All told, Willard was sentenced to 15 years to life on the second degree murder conviction and four years for leaving the scene of an accident, which must be served consecutive to the murder conviction. Willard must serve at least 85 percent of the four year sentence before he can begin serving his time for the murder charge. He will not be eligible for parole on the murder charge until he serves at least 15 years in state prison.
The two evasion charges that the jury convicted Willard of were stayed by Howard because they involved the same conduct resulting in the murder conviction.
Willard was convicted last month of second-degree murder, evading a police officer causing death, evading a police officer with willful disregard for public safety and leaving the scene of an accident. All of the charges are felonies.
The jury was hung on a gross vehicular manslaughter charge. That charge was subsequently dropped by the prosecution. Willard was also convicted of misdemeanor driving with a suspended license.
According to evidence presented at the trial, Willard was the driver of the vehicle that killed Teale while fleeing a police pursuit on Aug. 8, 2003.
Willard was driving his 1998 Ford Taurus on Ione-Michigan Bar Road northbound approaching Highway 16 while being pursued by Amador area California Highway Patrol officers. Willard, who had ingested methamphetamines earlier that day, was traveling faster than 100 MPH in a vehicle that he knew had faulty brakes when he crossed the Sacramento County line, where a CHP officer lost sight of the vehicle due to the configuration of the road. He also allegedly passed several cars while fleeing the pursuit. Adam D. Creach, then 19, of Sutter Creek, was driving a 1988 Honda Accord on Highway 16 westbound with three female passengers, including 9-year-old Teale.
As Willard approached the intersection, he was allegedly traveling too fast to negotiate a right turn and struck Creach´s vehicle broadside, killing Teale instantly.
A passenger in the car, Lisa Marie Babcock, continually monitored the CHP car while the pursuit was occurring and reportedly urged Willard not to stop.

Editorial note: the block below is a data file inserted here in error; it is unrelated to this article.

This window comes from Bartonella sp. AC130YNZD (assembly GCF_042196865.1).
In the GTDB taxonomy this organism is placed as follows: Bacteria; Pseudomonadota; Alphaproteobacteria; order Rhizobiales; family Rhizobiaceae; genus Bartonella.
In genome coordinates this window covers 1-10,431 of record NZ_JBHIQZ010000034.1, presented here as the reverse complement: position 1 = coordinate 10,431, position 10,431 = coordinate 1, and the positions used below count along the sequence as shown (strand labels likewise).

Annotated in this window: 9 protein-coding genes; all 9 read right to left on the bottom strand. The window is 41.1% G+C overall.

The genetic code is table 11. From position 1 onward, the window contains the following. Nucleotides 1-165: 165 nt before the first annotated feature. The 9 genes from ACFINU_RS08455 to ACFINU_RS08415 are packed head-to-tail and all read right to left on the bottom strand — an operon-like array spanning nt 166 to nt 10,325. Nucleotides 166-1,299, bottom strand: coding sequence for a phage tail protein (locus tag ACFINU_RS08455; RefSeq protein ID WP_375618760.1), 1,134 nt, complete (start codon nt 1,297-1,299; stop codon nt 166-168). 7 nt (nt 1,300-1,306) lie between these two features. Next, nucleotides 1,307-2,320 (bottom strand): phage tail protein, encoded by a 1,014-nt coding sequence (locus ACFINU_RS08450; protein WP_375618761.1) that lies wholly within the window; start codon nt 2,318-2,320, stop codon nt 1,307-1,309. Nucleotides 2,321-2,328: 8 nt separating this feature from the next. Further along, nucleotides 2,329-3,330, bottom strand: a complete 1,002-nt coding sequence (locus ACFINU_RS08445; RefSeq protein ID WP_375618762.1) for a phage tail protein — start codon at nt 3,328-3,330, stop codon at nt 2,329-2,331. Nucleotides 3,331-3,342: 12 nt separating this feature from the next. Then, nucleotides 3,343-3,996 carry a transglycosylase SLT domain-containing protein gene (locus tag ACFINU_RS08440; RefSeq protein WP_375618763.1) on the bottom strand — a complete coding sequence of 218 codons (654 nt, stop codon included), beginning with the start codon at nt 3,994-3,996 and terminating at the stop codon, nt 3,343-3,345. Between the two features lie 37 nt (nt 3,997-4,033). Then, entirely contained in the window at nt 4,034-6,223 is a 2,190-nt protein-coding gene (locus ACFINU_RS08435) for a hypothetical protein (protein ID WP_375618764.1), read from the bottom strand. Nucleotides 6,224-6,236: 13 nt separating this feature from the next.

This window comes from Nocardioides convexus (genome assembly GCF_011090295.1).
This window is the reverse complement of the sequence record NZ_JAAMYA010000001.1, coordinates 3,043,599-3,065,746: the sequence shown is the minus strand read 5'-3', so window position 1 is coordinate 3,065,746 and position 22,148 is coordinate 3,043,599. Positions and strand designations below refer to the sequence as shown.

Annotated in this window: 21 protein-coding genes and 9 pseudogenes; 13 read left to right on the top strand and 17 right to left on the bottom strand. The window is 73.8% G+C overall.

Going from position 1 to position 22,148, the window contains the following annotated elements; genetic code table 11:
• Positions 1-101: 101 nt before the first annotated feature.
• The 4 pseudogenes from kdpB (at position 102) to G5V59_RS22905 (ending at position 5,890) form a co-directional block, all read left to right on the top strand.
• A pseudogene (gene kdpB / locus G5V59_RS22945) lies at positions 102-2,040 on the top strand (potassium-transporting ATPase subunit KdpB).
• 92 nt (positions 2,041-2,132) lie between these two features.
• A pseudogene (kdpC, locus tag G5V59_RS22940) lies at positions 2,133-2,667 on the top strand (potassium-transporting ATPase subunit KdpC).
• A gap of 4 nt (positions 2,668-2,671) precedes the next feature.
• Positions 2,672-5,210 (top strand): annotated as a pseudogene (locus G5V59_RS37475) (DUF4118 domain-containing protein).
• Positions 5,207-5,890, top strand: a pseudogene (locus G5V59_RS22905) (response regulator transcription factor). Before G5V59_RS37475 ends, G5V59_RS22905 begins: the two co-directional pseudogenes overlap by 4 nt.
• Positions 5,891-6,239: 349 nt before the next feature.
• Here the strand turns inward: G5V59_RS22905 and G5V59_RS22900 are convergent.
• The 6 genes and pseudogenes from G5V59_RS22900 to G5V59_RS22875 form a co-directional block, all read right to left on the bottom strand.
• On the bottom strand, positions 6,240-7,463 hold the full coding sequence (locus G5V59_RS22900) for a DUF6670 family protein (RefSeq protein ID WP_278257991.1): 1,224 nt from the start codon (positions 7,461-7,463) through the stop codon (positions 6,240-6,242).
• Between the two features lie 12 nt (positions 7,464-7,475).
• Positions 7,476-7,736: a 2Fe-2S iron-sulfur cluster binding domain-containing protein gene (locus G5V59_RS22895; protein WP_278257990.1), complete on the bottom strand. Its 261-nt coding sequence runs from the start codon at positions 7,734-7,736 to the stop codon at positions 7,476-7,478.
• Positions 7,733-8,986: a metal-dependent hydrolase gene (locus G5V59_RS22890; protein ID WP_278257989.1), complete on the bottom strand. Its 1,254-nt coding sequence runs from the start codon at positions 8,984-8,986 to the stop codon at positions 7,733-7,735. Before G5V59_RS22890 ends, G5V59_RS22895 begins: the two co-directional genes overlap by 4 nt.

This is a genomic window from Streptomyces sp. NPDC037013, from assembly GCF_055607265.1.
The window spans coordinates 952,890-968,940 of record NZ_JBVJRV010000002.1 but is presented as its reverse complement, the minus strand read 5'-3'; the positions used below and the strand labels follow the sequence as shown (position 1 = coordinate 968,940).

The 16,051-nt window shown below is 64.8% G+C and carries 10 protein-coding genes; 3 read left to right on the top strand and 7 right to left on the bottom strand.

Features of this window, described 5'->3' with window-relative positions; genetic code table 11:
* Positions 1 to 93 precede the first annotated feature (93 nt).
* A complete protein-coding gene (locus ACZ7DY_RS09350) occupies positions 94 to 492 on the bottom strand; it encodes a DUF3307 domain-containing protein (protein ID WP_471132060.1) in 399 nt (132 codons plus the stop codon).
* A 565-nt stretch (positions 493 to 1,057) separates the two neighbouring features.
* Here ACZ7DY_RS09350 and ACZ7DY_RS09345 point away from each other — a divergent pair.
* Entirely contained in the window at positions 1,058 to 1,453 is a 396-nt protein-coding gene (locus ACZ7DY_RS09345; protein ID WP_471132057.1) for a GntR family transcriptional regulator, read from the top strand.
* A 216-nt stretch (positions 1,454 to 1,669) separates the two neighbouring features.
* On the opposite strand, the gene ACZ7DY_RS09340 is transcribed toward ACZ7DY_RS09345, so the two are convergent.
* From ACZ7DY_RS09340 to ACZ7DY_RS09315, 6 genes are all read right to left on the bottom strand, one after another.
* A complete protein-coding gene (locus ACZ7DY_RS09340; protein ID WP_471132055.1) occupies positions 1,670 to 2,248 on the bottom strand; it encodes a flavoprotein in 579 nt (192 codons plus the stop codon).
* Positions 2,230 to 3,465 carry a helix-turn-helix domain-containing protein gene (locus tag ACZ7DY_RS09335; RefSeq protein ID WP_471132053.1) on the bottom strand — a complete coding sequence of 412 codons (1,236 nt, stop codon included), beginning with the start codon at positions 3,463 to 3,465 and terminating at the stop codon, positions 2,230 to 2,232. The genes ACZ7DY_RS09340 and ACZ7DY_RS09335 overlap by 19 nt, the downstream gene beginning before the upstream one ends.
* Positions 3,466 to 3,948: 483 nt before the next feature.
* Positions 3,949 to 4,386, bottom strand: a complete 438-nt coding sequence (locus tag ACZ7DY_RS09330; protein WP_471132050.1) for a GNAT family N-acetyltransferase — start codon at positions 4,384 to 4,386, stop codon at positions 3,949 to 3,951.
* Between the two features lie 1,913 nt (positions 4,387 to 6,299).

Willard and Babcock fled the scene of the accident on foot but were apprehended by CHP officers at the scene. They were then arrested and booked into the Sacramento County Jail and later transferred to Amador County for prosecution.
Babcock agreed in July to plead guilty to second degree burglary, leaving the scene of an accident and evading a police officer which caused death or great bodily injury. She also admitted a prior conviction for fraud that increased her prison sentence. All told, the agreement stated that Babcock would be sentenced to seven years and eight months in prison, which she was in August. The plea agreement stipulated that Babcock would testify against Willard.
Amador County District Attorney Todd Riebe said he was happy with the sentencing and stated it was “fair and appropriate given the havoc Willard had unleashed upon an innocent family.
“Nothing can bring Teale back,” he said in a news release. “But at least the person who robbed her of her future can spend his future behind bars where he belongs. Justice was served.”
Pierson echoed Riebe´s sentiments.
“The best way of summing this up is to say that everyone did their jobs – the investigators, the trial judge and the jurors. The verdicts were exactly the right outcome.” Pierson added that Howard was bound by legal prohibitions when he passed sentence on Willard and had to follow specific statutes when passing that sentence.
Reprinted with permission from the Amador Ledger Dispatch